State Fairs and Blood Bank Associations
The York County Fair happens once every year and when I was growing up back in south central Pennsylvania, it was exciting for me to attend the fair. I got much the same feeling last month when I was fortunate enough to be able to attend a couple of state blood bank annual meetings for the first time in a few years.
First up, I attended the New Jersey Association of Blood Bank Professionals' annual meeting in New Brunswick, N.J., where I gave a presentation about America's Blood Centers at the request of ABC CEO Christine Zambricki. Since moving to Buffalo seven years ago and leaving the New Jersey scene, it was like a homecoming for me to get back to the New Brunswick meeting and see many hospital and blood center friends, former colleagues, and clients. A few weeks later, I attended the Blood Bank Association of New York State's annual meeting in Rochester, representing our community blood service at Unyts, with the objective of spreading the Unyts message. I also got to see many of my former colleagues and good friends from the New York metro area and from around the Empire State.
These regional blood bank meetings always remind me of the state fair. Except instead of Ferris wheels, "freak shows," and farmers displaying their prize-winning animals, attendees experience a solid educational program highlighting current topics in transfusion medicine and technology, as well as a good helping of reconnection with regional friends and associates. State blood bank meetings can also present a microcosm of the issues we all face at the national level. I heard discussions and presentations about current technical issues, market challenges, changing strategic realities, regulatory matters, customer concerns, changes in transfusion practice, competition and collaborations, and even Chikungunya virus.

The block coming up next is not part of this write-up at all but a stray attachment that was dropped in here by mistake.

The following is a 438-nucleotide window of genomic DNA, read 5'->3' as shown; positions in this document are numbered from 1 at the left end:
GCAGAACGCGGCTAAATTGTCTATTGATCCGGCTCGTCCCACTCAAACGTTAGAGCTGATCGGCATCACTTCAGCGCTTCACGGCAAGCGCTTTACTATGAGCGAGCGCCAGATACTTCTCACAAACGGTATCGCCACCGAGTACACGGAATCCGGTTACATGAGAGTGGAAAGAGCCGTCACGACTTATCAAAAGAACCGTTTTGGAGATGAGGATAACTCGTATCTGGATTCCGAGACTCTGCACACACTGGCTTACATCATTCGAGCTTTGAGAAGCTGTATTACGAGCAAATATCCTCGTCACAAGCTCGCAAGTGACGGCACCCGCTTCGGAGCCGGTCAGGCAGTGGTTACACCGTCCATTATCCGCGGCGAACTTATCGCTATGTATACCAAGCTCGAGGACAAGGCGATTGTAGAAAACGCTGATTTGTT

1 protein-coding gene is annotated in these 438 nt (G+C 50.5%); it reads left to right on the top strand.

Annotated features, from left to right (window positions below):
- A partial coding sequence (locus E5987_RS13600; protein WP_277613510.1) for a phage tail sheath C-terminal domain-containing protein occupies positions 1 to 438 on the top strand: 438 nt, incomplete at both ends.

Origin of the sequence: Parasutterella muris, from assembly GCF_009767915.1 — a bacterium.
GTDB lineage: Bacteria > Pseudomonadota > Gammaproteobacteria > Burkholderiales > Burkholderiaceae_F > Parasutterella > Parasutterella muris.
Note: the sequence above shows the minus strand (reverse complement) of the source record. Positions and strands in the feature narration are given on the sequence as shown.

Two things occurred to me at these meetings. One was that state meetings could offer opportunities for ABC to identify cross-organizational strategic synergies. The second was that facing some of these broad issues at the local and/or regional levels may be less daunting than trying to face them across the 50 states and French Canada. As other ABC officials reach out to various state blood bank groups this year, and as you all participate in meetings in your own states, it is refreshing to know that a lot of good blood banking comes from grassroots associations and this continues to be important for our industry.
Chris Staub, MT(ASCP) SBB, Board Member; firstname.lastname@example.org